Here’s a demonstration of a bicycle wheel-type radial composition. See how your eyes are forced to the center of this shell even though there’s no real ‘subject’ for your eyes to settle on?
Photograph by Tobie Schalkwyk
This fossilized shell is another good demonstration of radial composition, with the patterns spiraling into a central point (or spiraling out from a central point). Radial composition is nothing new. It has been around for thousands, or perhaps millions, of years.
It’s interesting how many radial composition patterns are to be found from seashells. This is another pattern that we can copy in our radial compositions.
Photograph by Tobie Schalkwyk
This slice of agate is a beautiful example of radial composition. Made up of various layers, each layer takes you a bit closer to its center.
Key Lesson: Radial composition patterns are all around us, especially in nature. All we have to do to find them is to look. If you do not photograph them as seen, you can always prepare a subject in such a way that it represents one of these compositions, or relate a scene to one of them.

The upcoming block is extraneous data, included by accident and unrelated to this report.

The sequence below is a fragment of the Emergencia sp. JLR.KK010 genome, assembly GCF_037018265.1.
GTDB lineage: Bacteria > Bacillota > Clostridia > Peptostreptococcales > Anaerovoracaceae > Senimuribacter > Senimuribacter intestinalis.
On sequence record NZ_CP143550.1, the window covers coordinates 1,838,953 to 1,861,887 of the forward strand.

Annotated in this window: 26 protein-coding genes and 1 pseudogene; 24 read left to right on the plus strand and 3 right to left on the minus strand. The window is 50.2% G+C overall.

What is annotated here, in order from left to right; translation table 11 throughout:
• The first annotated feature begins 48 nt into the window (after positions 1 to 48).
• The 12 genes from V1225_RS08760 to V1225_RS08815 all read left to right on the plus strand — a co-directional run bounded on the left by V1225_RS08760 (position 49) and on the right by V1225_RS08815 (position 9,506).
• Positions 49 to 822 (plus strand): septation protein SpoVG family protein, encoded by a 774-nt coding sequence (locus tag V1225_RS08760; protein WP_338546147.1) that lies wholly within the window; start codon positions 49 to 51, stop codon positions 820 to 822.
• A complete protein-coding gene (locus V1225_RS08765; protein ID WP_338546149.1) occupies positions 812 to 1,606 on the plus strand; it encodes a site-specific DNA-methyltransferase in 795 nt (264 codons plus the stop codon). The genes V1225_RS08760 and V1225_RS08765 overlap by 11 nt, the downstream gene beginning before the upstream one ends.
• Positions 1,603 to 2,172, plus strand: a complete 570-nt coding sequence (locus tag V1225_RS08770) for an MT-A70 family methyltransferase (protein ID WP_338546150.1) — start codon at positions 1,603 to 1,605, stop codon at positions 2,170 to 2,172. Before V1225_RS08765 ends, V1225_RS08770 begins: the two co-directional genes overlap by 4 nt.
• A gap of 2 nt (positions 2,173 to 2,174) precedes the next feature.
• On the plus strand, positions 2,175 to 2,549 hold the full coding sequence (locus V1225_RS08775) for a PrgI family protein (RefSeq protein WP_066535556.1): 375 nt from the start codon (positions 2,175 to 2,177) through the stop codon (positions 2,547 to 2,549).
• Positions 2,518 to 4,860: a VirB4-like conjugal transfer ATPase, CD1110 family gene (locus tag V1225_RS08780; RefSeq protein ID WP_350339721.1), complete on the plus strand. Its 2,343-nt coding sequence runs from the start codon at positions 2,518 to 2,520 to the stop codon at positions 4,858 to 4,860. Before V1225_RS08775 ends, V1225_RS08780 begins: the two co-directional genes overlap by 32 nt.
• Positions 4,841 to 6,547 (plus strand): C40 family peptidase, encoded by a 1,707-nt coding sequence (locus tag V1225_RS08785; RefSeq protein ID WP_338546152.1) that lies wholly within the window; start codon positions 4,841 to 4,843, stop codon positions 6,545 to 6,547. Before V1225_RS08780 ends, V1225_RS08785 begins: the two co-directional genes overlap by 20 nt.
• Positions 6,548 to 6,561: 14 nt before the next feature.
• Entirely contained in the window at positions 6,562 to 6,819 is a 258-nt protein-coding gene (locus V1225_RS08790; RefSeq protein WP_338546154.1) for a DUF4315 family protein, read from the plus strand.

So, Let’s Have Some Fun!
Now that we’ve had a quick look at a few radial composition patterns, we are ready to look at a few examples.
How does one ‘have fun with this? Well, it can be done in a few ways:
- Trying to find various patterns around you which promote radial compositions
- Playing with balance in specific radial compositions
- Cultivating a habit of looking for radial patterns all around you, whether you are on a shoot or not
- Preparing for, and attending, events that generate radial compositions, such as fireworks displays and theme parks
This staircase creates a strong sense of depth, so much so that it has a vertigo effect (virtually pulling you into its central point).
There’s no better example to create a sense of depth than a set of shrinking triangles.